No Justice: To Karla on her 40th Birthday
March 20, 2010. Karla would have been 40 today, had her life not been cut short by a despicable coward in a senseless act of revenge. Karla was the beautiful, blond haired daughter of my Aunt Lily Shuster, (Pauline’s daughter), and my uncle, Carlos Meleg, and the older sister of Ethan.
Karla and Ethan grew up in Kingsville, Ontario, a small, rural town known as the Southern Most Town in Canada. Nestled on the banks of Lake Erie, it’s an old Victorian town surrounded by lush farmer’s fields that seem to stretch endlessly into the horizon. As teenagers, both Karla and Ethan endured the coming of age summer job of de-tassling corn by hand; it was the parents’ way of ensuring that their children pursued higher education after high school, I suspect.
Karla was a bubbly, fun-loving kid who excelled at sports, especially swimming, and I remember visiting her one sunny summer day in the late 1980’s when she was a lifeguard at the beach in Point Pelee National Park. As she strutted happily down the sand in her bathing suit to greet us, flowing curly locks and dark tan, every pair of eyes on the beach was fixated on her.
You couldn’t help but feel happy in the presence of Karla. She was full of mischief, and when she smiled, her eyes smiled too – she had magnificent dancing and sparkling eyes. Her mom, Aunt Lily has those eyes, Grandma Pauline had those eyes, and so does Ethan, and my dad. They make your heart melt.
After high school, Karla flitted around somewhat, not quite sure what to do with her life. She worked at some mundane jobs, and then almost on a whim, decided one day to move to southern Florida, a place she had once fallen in love with during spring break. She settled in Boca Raton, the tony neighborhood just north of Miami, and quickly landed a job as a nanny.
She would go out to the clubs, made friends easily and was of course popular. She dated a few men and then one day struck up a conversation with a young Englishman at a bar. He was quick witted and charming, and Karla, who always saw the good in everyone, was soon dating him. He worked in construction, and was close to the owner of the small construction company.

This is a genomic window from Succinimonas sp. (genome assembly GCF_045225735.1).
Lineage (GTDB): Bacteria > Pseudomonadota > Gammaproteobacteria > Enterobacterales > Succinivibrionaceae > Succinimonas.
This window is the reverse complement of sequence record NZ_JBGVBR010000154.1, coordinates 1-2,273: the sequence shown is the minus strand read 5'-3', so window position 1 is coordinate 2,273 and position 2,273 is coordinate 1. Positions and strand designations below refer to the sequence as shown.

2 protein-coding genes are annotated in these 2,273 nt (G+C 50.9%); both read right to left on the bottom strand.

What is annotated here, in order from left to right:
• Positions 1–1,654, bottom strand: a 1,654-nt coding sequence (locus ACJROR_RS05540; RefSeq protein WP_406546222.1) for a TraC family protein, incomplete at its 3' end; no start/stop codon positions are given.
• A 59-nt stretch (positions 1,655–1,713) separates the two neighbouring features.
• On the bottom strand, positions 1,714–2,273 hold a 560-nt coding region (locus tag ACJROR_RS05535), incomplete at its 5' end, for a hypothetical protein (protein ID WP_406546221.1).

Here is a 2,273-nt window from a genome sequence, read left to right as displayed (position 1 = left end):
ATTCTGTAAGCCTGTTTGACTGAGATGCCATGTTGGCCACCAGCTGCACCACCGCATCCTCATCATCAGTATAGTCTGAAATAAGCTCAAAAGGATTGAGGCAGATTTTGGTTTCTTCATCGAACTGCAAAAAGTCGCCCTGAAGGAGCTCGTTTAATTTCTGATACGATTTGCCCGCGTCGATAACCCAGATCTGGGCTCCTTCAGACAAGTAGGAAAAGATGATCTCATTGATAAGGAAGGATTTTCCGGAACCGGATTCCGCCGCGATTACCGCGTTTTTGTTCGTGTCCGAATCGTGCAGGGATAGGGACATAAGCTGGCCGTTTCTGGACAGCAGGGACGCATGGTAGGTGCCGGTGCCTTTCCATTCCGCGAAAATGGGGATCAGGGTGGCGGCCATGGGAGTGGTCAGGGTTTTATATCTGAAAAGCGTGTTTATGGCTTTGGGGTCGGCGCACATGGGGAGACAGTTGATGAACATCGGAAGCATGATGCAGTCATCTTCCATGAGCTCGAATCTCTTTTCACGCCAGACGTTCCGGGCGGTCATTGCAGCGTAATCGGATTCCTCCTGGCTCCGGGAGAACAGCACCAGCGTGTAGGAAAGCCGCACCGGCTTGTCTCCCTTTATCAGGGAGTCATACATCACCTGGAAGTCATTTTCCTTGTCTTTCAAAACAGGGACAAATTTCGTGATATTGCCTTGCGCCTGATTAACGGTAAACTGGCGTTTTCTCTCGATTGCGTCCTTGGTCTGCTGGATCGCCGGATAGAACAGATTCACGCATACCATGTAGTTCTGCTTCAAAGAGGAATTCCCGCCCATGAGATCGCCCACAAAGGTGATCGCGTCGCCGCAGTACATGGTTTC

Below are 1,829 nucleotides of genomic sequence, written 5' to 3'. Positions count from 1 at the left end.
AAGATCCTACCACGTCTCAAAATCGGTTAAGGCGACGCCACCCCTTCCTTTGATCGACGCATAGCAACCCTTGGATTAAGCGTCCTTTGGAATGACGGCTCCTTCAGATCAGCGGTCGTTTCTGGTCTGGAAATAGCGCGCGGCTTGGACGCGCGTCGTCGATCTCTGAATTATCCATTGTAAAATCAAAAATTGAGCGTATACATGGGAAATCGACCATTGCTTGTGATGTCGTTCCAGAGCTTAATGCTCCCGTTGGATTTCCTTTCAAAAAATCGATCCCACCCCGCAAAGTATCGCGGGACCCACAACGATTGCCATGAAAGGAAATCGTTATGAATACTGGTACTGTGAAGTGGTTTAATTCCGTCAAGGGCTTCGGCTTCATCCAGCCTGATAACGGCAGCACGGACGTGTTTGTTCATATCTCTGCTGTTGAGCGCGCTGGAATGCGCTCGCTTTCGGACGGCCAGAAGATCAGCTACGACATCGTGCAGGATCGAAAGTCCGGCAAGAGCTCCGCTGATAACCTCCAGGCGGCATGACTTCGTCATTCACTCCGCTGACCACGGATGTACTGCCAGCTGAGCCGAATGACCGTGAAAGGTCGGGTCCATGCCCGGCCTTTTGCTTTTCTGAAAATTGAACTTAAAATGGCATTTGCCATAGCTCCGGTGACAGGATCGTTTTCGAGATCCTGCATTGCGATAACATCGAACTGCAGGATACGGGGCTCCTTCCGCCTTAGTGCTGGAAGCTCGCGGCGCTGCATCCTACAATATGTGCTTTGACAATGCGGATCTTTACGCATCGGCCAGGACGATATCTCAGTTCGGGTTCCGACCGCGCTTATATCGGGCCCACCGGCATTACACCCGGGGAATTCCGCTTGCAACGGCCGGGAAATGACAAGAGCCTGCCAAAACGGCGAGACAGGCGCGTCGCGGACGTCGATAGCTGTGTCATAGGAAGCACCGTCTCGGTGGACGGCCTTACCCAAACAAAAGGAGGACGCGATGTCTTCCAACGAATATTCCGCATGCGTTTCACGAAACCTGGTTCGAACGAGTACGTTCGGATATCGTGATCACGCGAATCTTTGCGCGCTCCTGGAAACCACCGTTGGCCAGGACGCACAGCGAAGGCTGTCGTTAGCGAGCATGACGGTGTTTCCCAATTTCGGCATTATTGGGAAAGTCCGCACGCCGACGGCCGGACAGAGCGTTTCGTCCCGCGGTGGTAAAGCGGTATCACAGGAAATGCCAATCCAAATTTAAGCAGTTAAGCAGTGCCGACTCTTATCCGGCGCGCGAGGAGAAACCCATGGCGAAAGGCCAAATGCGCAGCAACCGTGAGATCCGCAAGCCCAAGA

Not happy with her nanny job, she quit after a few months, and took on another, this time with an executive of Estee Lauder, her lawyer husband and two beautiful young daughters. The house was in a gated community, and Karla moved into her own suite in the home. She loved the two girls, and was less fond of the parents, especially the mother who was often working late and was somewhat aloof and unfriendly towards Karla.
Karla and her Englishman boyfriend had a rocky relationship. His temper and attempts to control Karla turned her off, and she soon called it quits. He was not happy with her decision and angrily, he returned home to England.
In the spring of 1993, Karla called me. She was thinking about a career in nursing, and about moving back to Ontario to pursue her education. Nick and I were living in Newport News, Virginia, and Nick was in the Navy. Karla had met someone new, a Navy boy named John Harrison, and she was also full of questions about military life as a spouse, and what it was like to live in Virginia. I cautioned her to be careful and not rush into anything (like I was a good role model ), but Karla brushed my words of advice aside as most young girls in love would probably do.
The hot Miami summer wore on, and Karla’s English ex caught wind of her relationship with John. He started to call her and to try to win her back, and then started being nasty and leaving threatening messages. He travelled back and forth between England and Florida on more than one occasion, and would sometimes turn up in places where Karla was, surprising her. Karla was concerned enough that she contacted the police about him stalking her.
Near Thanksgiving weekend that year, he called her again, and this time left her a message on her answering machine that he was going to track her down and run her over. He also talked to her friend in Florida, saying he was going to be in town that weekend. Whether Karla heard this or not, I don’t know, but she left that Wednesday night for her boyfriend’s house on her bike and spent a long happy weekend with him.